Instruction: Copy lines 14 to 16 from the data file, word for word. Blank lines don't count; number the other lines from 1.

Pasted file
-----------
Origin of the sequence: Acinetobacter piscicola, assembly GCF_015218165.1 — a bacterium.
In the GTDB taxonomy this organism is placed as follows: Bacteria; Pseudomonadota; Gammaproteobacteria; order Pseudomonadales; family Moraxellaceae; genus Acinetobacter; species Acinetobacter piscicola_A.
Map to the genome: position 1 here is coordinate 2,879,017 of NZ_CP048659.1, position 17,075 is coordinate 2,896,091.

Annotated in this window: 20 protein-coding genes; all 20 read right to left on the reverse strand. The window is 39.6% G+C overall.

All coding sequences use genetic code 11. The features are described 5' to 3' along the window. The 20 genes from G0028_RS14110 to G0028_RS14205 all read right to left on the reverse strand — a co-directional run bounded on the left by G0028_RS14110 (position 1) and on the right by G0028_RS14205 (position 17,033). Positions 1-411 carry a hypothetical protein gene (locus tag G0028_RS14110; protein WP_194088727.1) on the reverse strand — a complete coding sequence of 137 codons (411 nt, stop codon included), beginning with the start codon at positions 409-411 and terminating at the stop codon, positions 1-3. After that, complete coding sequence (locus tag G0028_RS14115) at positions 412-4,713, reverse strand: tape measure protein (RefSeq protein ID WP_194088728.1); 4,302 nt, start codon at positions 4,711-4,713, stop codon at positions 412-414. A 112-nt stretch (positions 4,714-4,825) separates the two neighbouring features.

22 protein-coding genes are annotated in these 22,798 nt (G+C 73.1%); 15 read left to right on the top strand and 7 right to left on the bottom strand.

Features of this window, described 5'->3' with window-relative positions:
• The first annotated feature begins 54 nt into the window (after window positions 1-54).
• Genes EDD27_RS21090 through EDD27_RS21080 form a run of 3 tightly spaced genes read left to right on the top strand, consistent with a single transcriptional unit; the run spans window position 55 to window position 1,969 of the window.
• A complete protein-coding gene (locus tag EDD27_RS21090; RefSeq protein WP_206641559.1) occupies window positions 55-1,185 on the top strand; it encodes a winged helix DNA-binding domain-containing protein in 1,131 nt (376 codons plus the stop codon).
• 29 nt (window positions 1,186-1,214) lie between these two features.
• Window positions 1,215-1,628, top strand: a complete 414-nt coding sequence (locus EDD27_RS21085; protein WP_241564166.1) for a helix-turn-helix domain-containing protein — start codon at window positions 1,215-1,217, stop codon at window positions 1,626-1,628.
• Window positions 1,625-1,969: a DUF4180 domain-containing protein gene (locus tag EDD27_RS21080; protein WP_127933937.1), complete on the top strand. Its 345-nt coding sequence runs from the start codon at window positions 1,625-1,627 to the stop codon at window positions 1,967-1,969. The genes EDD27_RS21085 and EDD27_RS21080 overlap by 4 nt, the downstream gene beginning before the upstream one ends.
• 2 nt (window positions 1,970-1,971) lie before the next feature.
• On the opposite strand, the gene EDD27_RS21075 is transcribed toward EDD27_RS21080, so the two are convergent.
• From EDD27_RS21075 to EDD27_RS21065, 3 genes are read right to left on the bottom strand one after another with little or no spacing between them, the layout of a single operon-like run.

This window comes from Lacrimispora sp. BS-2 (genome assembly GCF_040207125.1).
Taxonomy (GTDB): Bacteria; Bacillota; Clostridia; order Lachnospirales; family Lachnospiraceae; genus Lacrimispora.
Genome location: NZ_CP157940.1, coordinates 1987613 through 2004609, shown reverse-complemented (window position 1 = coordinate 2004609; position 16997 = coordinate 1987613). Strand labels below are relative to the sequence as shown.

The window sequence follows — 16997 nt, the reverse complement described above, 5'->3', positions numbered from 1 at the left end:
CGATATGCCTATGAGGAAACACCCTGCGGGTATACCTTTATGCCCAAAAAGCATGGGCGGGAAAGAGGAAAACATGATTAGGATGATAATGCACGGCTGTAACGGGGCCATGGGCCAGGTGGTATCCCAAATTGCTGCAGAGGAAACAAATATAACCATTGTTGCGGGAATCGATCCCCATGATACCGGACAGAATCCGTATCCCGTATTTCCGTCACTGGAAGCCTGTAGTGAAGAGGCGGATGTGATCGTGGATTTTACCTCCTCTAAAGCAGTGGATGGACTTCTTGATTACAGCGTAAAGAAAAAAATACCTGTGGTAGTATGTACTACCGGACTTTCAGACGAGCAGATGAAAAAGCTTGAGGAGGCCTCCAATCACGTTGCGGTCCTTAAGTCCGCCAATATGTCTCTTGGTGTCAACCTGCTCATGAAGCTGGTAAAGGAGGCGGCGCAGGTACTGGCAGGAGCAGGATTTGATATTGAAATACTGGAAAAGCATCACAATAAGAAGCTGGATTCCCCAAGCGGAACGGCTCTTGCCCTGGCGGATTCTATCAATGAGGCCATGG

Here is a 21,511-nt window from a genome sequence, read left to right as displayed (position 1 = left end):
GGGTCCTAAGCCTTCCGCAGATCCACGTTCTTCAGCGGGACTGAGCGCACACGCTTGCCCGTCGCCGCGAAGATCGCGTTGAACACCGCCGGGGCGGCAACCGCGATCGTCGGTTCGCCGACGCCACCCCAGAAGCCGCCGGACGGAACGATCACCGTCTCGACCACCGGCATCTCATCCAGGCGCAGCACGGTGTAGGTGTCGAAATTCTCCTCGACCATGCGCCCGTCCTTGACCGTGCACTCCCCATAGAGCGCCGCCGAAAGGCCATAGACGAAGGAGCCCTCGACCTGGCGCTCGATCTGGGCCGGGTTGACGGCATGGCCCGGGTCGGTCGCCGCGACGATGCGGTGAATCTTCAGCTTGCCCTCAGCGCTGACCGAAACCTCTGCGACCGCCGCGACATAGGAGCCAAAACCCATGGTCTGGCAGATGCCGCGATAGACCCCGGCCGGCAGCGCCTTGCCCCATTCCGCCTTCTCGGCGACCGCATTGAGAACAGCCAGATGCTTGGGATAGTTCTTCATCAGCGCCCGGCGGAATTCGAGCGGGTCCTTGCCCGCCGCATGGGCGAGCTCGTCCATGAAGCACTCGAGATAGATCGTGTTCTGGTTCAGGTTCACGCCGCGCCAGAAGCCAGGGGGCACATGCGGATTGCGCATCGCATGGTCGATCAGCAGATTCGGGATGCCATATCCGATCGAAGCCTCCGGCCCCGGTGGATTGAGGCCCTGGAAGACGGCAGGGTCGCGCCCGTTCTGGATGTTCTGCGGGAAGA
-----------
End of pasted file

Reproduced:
• 2 nt (window positions 1,970-1,971) lie before the next feature.
• On the opposite strand, the gene EDD27_RS21075 is transcribed toward EDD27_RS21080, so the two are convergent.
• From EDD27_RS21075 to EDD27_RS21065, 3 genes are read right to left on the bottom strand one after another with little or no spacing between them, the layout of a single operon-like run.